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American Government

by: Cal0310

American Government 101

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American Government
Joseph Romance
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This 4 page Class Notes was uploaded by Cal0310 on Friday January 29, 2016. The Class Notes belongs to 101 at Fort Hays State University taught by Joseph Romance in Winter 2016. Since its upload, it has received 13 views. For similar materials see American Government in Political Science at Fort Hays State University.

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Date Created: 01/29/16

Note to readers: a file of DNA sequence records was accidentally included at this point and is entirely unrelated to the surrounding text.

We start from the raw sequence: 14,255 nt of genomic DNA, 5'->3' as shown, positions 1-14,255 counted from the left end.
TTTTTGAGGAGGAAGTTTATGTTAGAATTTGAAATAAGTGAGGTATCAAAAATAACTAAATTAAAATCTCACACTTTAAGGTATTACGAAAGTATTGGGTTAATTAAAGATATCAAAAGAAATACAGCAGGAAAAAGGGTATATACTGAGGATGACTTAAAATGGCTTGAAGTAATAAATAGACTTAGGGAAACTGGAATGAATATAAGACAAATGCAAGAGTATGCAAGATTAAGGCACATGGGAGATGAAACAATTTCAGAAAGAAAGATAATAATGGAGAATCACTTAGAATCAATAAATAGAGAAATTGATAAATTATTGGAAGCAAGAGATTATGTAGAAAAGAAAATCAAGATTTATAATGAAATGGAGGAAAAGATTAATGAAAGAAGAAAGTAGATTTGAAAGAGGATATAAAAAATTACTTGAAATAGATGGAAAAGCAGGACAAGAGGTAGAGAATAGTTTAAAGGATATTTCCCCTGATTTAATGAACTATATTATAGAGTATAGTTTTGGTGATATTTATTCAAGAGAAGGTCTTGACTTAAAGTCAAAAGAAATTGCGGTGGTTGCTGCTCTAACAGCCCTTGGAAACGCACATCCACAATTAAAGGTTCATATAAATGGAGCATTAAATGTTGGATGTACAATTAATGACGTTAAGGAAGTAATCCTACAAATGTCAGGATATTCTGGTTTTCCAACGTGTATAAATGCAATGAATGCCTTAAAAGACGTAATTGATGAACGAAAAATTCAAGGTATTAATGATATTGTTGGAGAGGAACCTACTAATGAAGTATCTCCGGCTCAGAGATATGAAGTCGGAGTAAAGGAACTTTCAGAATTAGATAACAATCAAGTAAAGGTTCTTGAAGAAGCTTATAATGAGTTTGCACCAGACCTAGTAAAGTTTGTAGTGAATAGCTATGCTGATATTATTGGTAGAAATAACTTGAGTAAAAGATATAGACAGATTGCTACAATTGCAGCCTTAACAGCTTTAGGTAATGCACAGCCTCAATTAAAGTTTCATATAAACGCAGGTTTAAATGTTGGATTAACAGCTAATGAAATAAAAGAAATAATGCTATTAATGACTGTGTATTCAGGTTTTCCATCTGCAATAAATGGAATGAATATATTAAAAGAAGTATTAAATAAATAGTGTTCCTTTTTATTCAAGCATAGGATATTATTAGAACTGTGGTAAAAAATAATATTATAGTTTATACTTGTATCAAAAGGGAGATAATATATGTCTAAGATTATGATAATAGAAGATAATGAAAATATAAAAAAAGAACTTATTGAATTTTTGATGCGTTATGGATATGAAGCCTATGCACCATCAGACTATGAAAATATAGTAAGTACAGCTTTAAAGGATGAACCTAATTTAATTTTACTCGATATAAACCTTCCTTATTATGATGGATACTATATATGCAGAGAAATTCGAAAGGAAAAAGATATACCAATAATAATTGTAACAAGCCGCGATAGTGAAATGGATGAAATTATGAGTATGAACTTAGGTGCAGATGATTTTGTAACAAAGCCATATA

American Government – Chapter 1 Politics – is the process by which societies govern themselves. It is also the process through which people resolve their conflicts peacefully. Government – Refers to the institutions that have the authority to make rules that are binding on society. Another way of defining it is to say that it consists of those institutions that hold a monopoly on the legitimate use of force in society. Purposes of the government: Maintaining order, providing public goods and promoting equality. Anarchy aka total freedom. Romulus and Remus (Roman Empire) – The strongest should rule. Political Culture – Consists of the values that most members of a society hold about what politics ought to address and how these matters should be addressed. Gives people a sense of what government ought to deal with and what is appropriate. Societal Culture – includes all socially transmitted patterns of behavior as well as all the beliefs, customs and institutions within the society. Democracy – is a broad term encompassing a variety of related ideas and practices. It’s a term deriving from the Greek word “demos” and “kratia.” Meaning the people and authority. Democracy means rule by the people. Direct Democracy – Decisions made by the people directly (towns), rather than representatives. Aristocracy – Rule by the “best”. In reality – rule by the dominant. Aristotle – Defined democracy as the rule of the many as opposed to aristocracy which means the rule of the few. Authority – The recognized right of a particular individual, group or institution. Legitimacy – Popular acceptance of the right & power of a government or other authority. Coup d-etat – similar to a revolution. Polis aka a city – state. John Locke – “Two Treaties”, Natural Law, Sovereignty (the right to rule), natural rights and a limited government. Thomas Hobbes – “Levianthan”, he believed that there was no middle ground between an all powerful king and an anarchy (total absence of a government). People are not capable of governing themselves. “State of Nature,” a society in which no government exists. Jean-Jacques Rousseau – Participatory Democracy, The Social Contract and “reign of terror” in 1789. Adam Smith – “The Wealth of Nations.” Representative Institutions – A democracy must have one or more of these empowered to make decisions for the society. Voting - generally considered to be the elemental act of political participation in a representative democracy. Universal Suffrage - means that all adult citizens have the right to vote. Women did not have the right to vote until 1920. Two core values of democracy are freedom and equality. All citizens are entitled to certain basic rights and all citizens must be treated equally by the state. Representative Democracy based on the principle of majority rule is subject to two basic problems. The majority/individual problem and the majority/minority problem. Constitutional Democracy – is as appropriate term as is representative democracy. The United States has a capitalist economy – it is based on the principles of private property and private enterprise. Socialist Economy – where government controls major industries and works to eradicate differences in wealth. Socialism – In many democracies, socialism is an accepted alternative to be considered within the democratic institutions of that country. Communism – totalitarian socialism that favors government control of all and rejects individual rights. Individualism – Dominant characteristic of American political culture. Daniel Elazar – popularized the concept of political culture as a way of understanding American politics. He described the fabric of American political culture made up of three subcultures: Individualistic political culture, Moralistic political culture and Traditionalistic political culture. American political culture has developed a strong sense of regionalism. Institutions – An ongoing organization that performs certain functions for society. American institutions can be divided into 3 broad categories: Governmental Institutions (the existence of which may be traced to the federal and state constitutions), Intermediary Institutions (political parties that mediate between government and the people), and Societal Institutions (which exist primarily by custom and not primarily political in character – ex. family). Totalitarian regime – Government that has unlimited power to control all parts of society. Authoritarian regime – Power is limited to hands of an elite or group of elites. Intermediary Institutions – Provide linkages between the governing elites and the masses. They help connect people to the political process following what the government is doing. Political Socialization - the transmission of political values and beliefs. Societal Institutions play an important role in political socialization. Communitarians - also known as commentators believe that unrestricted individualism is harmful to a democratic political system. Conflicting Views of Equality – Political, Social, Equality of Opportunity and Equality of Outcome. Civic engagement – is “working to make a difference in the civic life of our communities and developing the combination of knowledge, skills, values and motivation to make that difference. It means promoting the quality of life in a community, through both political and non – political processes.” Robert Putnam – “Bowling Alone” – Americans have become less civically engaged. Multiculturalism – the belief that different cultures can and should coexist in the same society. Ideology – refers to a coherent system of beliefs and values that lead people to form opinions on social, economic and political questions. Populists – People who believe in more regulation across the board. Libertarians – Those who favor less regulation consistently. Conservatives – Believe in free-market economics while favoring more regulation. Liberals – Favoring fewer behavioral restrictions but more aggressive oversight of economic matters. Moderates – They are in the middle of the ideological spectrum without a party to anchor them. Economic Conservative – Who favors a fiercely capitalist ideology that favors free market solutions to problems and minimal government intervention in the economy. Cultural Conservative – Believes in maintaining traditional values and institutions, opposing abortions, gay marriages and other policies they feel to be morally improper. Different sides on American Democracy: Majoritarianism – Government should do what the majority of people want. Pluralism – Politics is made of conflict and compromise among interest groups. To balance duties and rights: Order vs. Liberty, Order vs. Equality and Liberty vs. Equality. Nazi – stands for the National Socialist German Workers Party (Hitler).